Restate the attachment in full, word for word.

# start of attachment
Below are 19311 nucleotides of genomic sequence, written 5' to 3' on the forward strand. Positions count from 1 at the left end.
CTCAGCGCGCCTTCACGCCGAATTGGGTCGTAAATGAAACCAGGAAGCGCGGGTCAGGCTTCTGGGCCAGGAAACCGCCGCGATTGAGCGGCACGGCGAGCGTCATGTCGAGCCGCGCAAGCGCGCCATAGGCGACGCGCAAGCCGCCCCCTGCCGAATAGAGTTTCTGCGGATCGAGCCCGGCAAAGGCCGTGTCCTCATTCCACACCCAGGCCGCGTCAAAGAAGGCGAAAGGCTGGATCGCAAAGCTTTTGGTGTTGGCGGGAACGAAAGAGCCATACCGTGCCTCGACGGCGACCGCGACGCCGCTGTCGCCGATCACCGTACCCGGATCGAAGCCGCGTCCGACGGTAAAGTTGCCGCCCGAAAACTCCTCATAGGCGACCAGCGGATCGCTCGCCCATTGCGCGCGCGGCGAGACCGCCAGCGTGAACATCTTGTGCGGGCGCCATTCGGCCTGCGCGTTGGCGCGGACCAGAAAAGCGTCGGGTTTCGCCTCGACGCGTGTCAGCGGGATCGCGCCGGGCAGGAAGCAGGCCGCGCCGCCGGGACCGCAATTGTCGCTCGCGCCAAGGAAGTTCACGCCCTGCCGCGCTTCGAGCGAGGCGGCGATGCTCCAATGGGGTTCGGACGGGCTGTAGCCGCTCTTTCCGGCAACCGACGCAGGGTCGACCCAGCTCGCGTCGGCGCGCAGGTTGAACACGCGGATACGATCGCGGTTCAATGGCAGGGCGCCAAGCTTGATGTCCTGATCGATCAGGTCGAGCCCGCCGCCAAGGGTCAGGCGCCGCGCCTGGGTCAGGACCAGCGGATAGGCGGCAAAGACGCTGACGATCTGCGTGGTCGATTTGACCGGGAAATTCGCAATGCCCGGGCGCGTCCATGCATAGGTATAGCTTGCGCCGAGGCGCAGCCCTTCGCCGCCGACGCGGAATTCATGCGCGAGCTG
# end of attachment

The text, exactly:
Below are 19311 nucleotides of genomic sequence, written 5' to 3' on the forward strand. Positions count from 1 at the left end.
CTCAGCGCGCCTTCACGCCGAATTGGGTCGTAAATGAAACCAGGAAGCGCGGGTCAGGCTTCTGGGCCAGGAAACCGCCGCGATTGAGCGGCACGGCGAGCGTCATGTCGAGCCGCGCAAGCGCGCCATAGGCGACGCGCAAGCCGCCCCCTGCCGAATAGAGTTTCTGCGGATCGAGCCCGGCAAAGGCCGTGTCCTCATTCCACACCCAGGCCGCGTCAAAGAAGGCGAAAGGCTGGATCGCAAAGCTTTTGGTGTTGGCGGGAACGAAAGAGCCATACCGTGCCTCGACGGCGACCGCGACGCCGCTGTCGCCGATCACCGTACCCGGATCGAAGCCGCGTCCGACGGTAAAGTTGCCGCCCGAAAACTCCTCATAGGCGACCAGCGGATCGCTCGCCCATTGCGCGCGCGGCGAGACCGCCAGCGTGAACATCTTGTGCGGGCGCCATTCGGCCTGCGCGTTGGCGCGGACCAGAAAAGCGTCGGGTTTCGCCTCGACGCGTGTCAGCGGGATCGCGCCGGGCAGGAAGCAGGCCGCGCCGCCGGGACCGCAATTGTCGCTCGCGCCAAGGAAGTTCACGCCCTGCCGCGCTTCGAGCGAGGCGGCGATGCTCCAATGGGGTTCGGACGGGCTGTAGCCGCTCTTTCCGGCAACCGACGCAGGGTCGACCCAGCTCGCGTCGGCGCGCAGGTTGAACACGCGGATACGATCGCGGTTCAATGGCAGGGCGCCAAGCTTGATGTCCTGATCGATCAGGTCGAGCCCGCCGCCAAGGGTCAGGCGCCGCGCCTGGGTCAGGACCAGCGGATAGGCGGCAAAGACGCTGACGATCTGCGTGGTCGATTTGACCGGGAAATTCGCAATGCCCGGGCGCGTCCATGCATAGGTATAGCTTGCGCCGAGGCGCAGCCCTTCGCCGCCGACGCGGAATTCATGCGCGAGCTG